And concernyng tharmyng them, I would arme them as thei doe at this present, as wel the light horsemen, as the menne of armes: but the light horsemen, I would that thei should be all Crossebowe shuters, with some Harkebutters emong them: the whiche though in the other affaires of warre, thei bee little profitable, thei be for this most profitable, to make afraied the countrie menne, and to drive them from a passage, that were kept of them: bicause a Harkebutter, shall feare them more, then twentie other armed.

Thei devide all their inhabiters into divers partes: and every parte thei name of the kinde of those weapons, that thei use in the warre. And for that thei use Pikes, Halbardes, Bowes, and Harkebuses, thei call them Pike menne, Halberders, Harkebutters, and Archars: Therefore, it is mete for all the inhabiters to declare, in what orders thei will be appoincted in.

Se with how moche valiauntnesse thei have withstode the violence of thenemies, and with how moche silence, and how the capitain commaundeth the menne of armes, that thei sustain, and not charge, and that thei breake not from the order of the footemen: see how our light horsemen be gone, to give the charge on a band of the enemies Harkebutters, whiche would have hurt our men by flancke, and how the enemies horse have succoured them, so that tourned betwene the one and the other horse, thei cannot shoote, but are faine to retire behinde their owne battaile: see with what furie our Pikes doe also affront, and how the footemen be now so nere together the one to the other, that the Pikes can no more be occupied: so that according to the knowlege learned of us, our pikes do retire a little and a little betwen the targaettes.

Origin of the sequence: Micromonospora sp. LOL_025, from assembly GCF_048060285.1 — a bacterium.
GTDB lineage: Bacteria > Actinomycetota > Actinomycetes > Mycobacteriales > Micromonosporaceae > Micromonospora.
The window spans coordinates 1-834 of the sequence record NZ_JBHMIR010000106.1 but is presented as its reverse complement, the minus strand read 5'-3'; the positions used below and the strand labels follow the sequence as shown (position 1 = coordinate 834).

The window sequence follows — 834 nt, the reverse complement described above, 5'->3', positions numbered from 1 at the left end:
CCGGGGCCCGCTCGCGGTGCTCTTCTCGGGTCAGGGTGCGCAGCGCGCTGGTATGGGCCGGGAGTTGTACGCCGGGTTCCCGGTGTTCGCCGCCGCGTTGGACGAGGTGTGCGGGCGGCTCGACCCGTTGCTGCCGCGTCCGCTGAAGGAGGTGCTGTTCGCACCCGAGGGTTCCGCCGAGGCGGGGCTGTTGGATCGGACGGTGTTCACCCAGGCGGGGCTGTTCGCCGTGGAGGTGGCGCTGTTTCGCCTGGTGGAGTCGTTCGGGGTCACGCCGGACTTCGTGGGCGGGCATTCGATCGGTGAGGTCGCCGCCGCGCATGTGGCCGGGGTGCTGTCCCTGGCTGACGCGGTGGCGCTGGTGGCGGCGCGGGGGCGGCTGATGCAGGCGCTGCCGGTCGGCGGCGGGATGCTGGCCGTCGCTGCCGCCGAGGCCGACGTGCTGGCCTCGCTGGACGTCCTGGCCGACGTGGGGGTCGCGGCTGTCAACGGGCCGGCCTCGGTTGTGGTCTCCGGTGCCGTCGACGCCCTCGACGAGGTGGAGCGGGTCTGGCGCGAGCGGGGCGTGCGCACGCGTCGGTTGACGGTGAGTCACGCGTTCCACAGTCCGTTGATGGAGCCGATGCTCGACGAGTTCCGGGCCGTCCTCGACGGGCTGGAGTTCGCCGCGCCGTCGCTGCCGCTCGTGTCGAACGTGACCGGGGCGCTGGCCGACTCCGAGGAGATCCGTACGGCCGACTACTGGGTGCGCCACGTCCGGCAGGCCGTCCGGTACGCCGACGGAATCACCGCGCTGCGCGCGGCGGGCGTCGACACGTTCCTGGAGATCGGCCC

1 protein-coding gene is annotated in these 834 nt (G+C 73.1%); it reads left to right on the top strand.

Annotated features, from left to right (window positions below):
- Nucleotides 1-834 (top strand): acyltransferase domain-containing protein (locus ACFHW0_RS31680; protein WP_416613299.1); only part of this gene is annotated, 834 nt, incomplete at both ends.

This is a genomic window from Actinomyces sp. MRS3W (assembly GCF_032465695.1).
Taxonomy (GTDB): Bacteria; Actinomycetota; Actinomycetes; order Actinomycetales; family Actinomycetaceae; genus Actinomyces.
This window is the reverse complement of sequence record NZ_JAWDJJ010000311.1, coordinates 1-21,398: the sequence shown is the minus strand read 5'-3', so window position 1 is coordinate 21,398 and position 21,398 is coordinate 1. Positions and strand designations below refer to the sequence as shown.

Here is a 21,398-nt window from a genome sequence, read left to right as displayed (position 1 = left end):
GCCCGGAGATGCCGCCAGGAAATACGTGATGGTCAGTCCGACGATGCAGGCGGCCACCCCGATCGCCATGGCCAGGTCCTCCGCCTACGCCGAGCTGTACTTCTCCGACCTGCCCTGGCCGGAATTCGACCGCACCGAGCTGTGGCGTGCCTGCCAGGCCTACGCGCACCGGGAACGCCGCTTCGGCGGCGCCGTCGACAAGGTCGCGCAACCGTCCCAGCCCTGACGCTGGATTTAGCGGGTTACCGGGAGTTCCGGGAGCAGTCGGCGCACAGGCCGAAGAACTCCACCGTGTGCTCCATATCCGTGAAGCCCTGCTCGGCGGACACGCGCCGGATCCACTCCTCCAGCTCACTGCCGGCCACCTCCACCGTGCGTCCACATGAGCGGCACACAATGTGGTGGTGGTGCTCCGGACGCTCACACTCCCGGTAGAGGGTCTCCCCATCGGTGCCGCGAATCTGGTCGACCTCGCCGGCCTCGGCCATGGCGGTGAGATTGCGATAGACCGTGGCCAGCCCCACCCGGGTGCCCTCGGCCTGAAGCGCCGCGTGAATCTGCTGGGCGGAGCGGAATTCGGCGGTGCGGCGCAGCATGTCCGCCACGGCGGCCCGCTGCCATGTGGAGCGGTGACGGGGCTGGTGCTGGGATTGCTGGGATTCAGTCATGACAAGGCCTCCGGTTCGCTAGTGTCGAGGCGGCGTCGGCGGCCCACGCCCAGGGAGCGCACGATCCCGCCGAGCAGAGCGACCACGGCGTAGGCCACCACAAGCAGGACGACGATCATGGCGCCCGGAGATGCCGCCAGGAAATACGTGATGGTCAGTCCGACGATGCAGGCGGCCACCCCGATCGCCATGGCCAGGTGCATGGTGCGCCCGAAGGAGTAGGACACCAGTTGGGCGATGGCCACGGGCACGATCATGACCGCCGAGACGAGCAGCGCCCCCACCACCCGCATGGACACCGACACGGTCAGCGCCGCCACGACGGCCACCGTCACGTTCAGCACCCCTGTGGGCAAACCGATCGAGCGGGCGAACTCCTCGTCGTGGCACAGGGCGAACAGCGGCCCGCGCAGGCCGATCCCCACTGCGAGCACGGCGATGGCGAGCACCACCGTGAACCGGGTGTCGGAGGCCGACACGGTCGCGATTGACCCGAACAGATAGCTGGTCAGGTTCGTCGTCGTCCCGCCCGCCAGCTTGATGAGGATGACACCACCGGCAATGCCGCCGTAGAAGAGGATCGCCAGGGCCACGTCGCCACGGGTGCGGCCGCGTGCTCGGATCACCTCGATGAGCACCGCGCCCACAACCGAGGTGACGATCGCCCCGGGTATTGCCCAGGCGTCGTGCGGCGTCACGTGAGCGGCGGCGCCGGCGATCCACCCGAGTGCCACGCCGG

True it is, that the Harkebutters doe moche more hurt, and the field peces, then the greate ordinance, for the whiche, the greatest remedy is, to come to hande strokes quickly: and if in the firste assaulte, there be slaine some, alwaies there shall bee slaine: but a good capitaine, and a good armie, ought not to make a coumpte of a hurte, that is particulare, but of a generall, and to imitate the Suizzers, whom never eschue to faight, beyng made afraied of the artillerie: but rather punishe with death those, whiche for feare thereof, either should go out of the ranke, or should make with his body any signe of feare.

Betweene them, they have Harkebutters, the which with the violence of the fire, do the same office, which in olde time the slingers did, and the Crosseboweshoters.